Agencies designated for managing risk in particular sectors have work ahead of them to hammer out details with the Cybersecurity and Infrastructure Security Agency.
Legislation requiring owners of U.S. critical infrastructure to report ransomware payments and other cybersecurity incidents to the Cybersecurity and Infrastructure Security Agency is not about holding companies’ feet to the fire and will in turn help create a stronger defense against adversaries like Russia, according to Senate Intelligence Committee Chair Mark Warner, D-Va.
Warner started highlighting the need for incident reporting legislation in hearings that followed the massive hacking campaign generally referred to as SolarWinds. U.S. officials have attributed what they described as an espionage campaign to Russia’s Foreign Intelligence Service. But the breaches that resulted, which compromised nine federal agencies, including the Department of Homeland Security, only came to light because of voluntary reporting from the third-party cybersecurity firm FireEye, which was itself a victim of the campaign.
Policymakers fear—absent enforcement of a legal requirement—that cyber incidents go widely unreported, depriving cyber defenders of valuable information about adversary techniques that could be disseminated to bolster the defenses of other potential victims and avoid cascading consequences.
President Joe Biden is soon expected to sign the bill into law as part of an overdue measure to fund the federal government that also ups funding for CISA’s activities amid the threat of cyber “spillover” from Russia’s attack on its neighbor’s sovereignty.
“Finally, finally, finally we have mandatory cyber reporting,” Warner said. “That will require mandatory reporting to CISA if you are the victim of a cyber attack. We'll give the company immunity. We don't want to hold the company accountable. We do want to be able to go after malware actors.”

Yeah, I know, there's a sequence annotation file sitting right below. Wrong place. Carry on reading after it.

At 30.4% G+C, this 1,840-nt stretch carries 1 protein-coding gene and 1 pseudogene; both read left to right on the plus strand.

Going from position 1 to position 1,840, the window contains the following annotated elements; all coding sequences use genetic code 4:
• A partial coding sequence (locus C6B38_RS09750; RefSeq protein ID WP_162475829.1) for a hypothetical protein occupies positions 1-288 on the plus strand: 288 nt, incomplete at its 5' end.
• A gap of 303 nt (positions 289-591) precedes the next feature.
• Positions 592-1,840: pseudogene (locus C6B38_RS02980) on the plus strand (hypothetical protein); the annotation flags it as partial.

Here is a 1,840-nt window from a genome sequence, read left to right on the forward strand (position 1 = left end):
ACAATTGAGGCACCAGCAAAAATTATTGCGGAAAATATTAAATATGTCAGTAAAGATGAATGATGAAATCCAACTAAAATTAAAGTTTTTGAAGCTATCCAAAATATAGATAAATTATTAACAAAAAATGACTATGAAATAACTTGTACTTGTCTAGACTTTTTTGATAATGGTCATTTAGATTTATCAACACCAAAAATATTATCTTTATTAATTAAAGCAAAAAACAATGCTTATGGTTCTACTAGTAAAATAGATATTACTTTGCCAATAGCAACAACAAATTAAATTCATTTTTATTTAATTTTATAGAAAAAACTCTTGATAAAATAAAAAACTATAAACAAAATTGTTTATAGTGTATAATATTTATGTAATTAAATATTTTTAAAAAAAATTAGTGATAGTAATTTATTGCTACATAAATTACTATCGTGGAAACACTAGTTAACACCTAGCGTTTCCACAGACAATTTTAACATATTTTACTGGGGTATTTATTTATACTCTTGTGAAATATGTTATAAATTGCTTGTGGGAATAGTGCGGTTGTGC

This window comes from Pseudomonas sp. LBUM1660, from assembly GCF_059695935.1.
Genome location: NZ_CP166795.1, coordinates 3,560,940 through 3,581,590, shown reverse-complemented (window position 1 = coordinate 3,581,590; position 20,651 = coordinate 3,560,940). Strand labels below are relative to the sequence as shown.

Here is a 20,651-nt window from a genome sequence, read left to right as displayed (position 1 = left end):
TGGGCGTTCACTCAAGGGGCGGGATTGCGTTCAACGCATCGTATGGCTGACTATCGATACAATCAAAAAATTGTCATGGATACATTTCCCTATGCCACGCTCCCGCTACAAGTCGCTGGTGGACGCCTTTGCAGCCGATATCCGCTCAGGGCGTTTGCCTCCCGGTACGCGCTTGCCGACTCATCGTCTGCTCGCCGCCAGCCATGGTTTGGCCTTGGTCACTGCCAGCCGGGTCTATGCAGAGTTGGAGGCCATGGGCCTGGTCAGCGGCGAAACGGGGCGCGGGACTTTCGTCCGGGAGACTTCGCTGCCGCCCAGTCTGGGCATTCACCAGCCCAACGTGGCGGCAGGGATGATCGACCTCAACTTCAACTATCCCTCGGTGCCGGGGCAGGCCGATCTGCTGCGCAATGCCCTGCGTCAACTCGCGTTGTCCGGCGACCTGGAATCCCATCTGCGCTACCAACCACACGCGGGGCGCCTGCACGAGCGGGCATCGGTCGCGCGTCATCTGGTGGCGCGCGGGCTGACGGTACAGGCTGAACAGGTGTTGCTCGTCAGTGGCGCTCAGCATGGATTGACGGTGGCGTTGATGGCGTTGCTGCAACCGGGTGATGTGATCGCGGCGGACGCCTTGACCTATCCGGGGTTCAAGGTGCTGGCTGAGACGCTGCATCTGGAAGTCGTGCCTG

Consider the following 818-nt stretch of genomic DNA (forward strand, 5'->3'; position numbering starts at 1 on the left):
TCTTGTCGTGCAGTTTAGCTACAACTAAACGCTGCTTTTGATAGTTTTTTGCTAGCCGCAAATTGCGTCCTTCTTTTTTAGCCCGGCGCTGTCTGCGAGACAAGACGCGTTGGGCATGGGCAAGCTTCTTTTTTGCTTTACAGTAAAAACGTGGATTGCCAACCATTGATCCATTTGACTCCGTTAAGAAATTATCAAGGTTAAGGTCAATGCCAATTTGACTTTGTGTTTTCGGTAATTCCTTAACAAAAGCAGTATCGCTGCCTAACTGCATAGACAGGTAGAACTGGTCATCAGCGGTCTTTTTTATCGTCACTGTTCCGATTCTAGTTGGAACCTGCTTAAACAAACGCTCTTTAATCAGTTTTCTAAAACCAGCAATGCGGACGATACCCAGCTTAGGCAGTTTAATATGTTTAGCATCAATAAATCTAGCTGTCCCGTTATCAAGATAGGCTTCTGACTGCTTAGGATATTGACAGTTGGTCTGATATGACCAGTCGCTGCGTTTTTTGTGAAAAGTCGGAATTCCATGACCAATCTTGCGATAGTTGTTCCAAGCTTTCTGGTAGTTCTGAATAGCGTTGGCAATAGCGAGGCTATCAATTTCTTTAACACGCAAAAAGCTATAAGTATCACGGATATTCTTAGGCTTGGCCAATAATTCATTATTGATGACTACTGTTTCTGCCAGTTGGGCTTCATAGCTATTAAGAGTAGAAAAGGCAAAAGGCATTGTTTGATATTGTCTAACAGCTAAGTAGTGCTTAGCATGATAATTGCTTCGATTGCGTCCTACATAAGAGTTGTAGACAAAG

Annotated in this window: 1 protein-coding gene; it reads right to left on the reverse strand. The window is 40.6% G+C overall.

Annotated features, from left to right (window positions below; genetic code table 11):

He spoke at a virtual event the Center for Strategic and International Studies hosted Monday on the cyber component to Russia’s invasion of Ukraine.
“[it’s] a big win in the budget bill for those of us who are concerned about the cyber domain,” Warner said. “We know we can't be 100% effective in our defense but we have to have resilience. I think this is a giant giant step forward, both in terms of the challenges vis-à-vis Ukraine, but on a broader basis. [Incident reporting legislation] over the long haul will give us a much greater tool to have that reporting to CISA, again, mostly so that we can then share it with our other private sector partners.”
The legislation shields companies who report their cybersecurity incidents as required to CISA from being sued in court but with some important caveats. Among those: “The liability protections provided … shall only apply to or affect litigation that is solely based on the submission of a covered cyber incident report or ransom payment report to [CISA],” the legislation reads.
Sector-specific-risk-management agencies, such as the Treasury Department and Health and Human Services, which also collect reports on cybersecurity incidents for regulatory and enforcement purposes, must now work out with CISA exactly how the information needed to fulfill their various roles should be collected, according to the legislation.